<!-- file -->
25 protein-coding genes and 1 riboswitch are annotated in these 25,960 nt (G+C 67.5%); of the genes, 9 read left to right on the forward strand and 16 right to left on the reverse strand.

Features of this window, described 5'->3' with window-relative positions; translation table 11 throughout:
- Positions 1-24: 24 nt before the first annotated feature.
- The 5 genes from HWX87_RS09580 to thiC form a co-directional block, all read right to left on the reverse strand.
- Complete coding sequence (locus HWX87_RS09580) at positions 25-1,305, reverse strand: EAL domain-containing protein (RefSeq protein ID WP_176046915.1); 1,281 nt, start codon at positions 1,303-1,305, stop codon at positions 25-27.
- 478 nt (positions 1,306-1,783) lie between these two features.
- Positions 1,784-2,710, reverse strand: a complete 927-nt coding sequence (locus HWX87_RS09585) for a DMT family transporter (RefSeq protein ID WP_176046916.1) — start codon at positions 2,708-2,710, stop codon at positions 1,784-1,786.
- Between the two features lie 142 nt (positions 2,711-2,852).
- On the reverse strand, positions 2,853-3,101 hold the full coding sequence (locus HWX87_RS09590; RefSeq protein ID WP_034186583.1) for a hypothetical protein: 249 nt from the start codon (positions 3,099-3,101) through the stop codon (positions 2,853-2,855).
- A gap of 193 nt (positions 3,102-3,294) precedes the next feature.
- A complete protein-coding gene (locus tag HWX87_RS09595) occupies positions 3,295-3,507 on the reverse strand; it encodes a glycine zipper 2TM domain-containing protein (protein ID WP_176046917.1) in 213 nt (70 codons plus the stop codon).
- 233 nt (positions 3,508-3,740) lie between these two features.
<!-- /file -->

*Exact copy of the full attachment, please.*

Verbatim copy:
25 protein-coding genes and 1 riboswitch are annotated in these 25,960 nt (G+C 67.5%); of the genes, 9 read left to right on the forward strand and 16 right to left on the reverse strand.

Features of this window, described 5'->3' with window-relative positions; translation table 11 throughout:
- Positions 1-24: 24 nt before the first annotated feature.
- The 5 genes from HWX87_RS09580 to thiC form a co-directional block, all read right to left on the reverse strand.
- Complete coding sequence (locus HWX87_RS09580) at positions 25-1,305, reverse strand: EAL domain-containing protein (RefSeq protein ID WP_176046915.1); 1,281 nt, start codon at positions 1,303-1,305, stop codon at positions 25-27.
- 478 nt (positions 1,306-1,783) lie between these two features.
- Positions 1,784-2,710, reverse strand: a complete 927-nt coding sequence (locus HWX87_RS09585) for a DMT family transporter (RefSeq protein ID WP_176046916.1) — start codon at positions 2,708-2,710, stop codon at positions 1,784-1,786.
- Between the two features lie 142 nt (positions 2,711-2,852).
- On the reverse strand, positions 2,853-3,101 hold the full coding sequence (locus HWX87_RS09590; RefSeq protein ID WP_034186583.1) for a hypothetical protein: 249 nt from the start codon (positions 3,099-3,101) through the stop codon (positions 2,853-2,855).
- A gap of 193 nt (positions 3,102-3,294) precedes the next feature.
- A complete protein-coding gene (locus tag HWX87_RS09595) occupies positions 3,295-3,507 on the reverse strand; it encodes a glycine zipper 2TM domain-containing protein (protein ID WP_176046917.1) in 213 nt (70 codons plus the stop codon).
- 233 nt (positions 3,508-3,740) lie between these two features.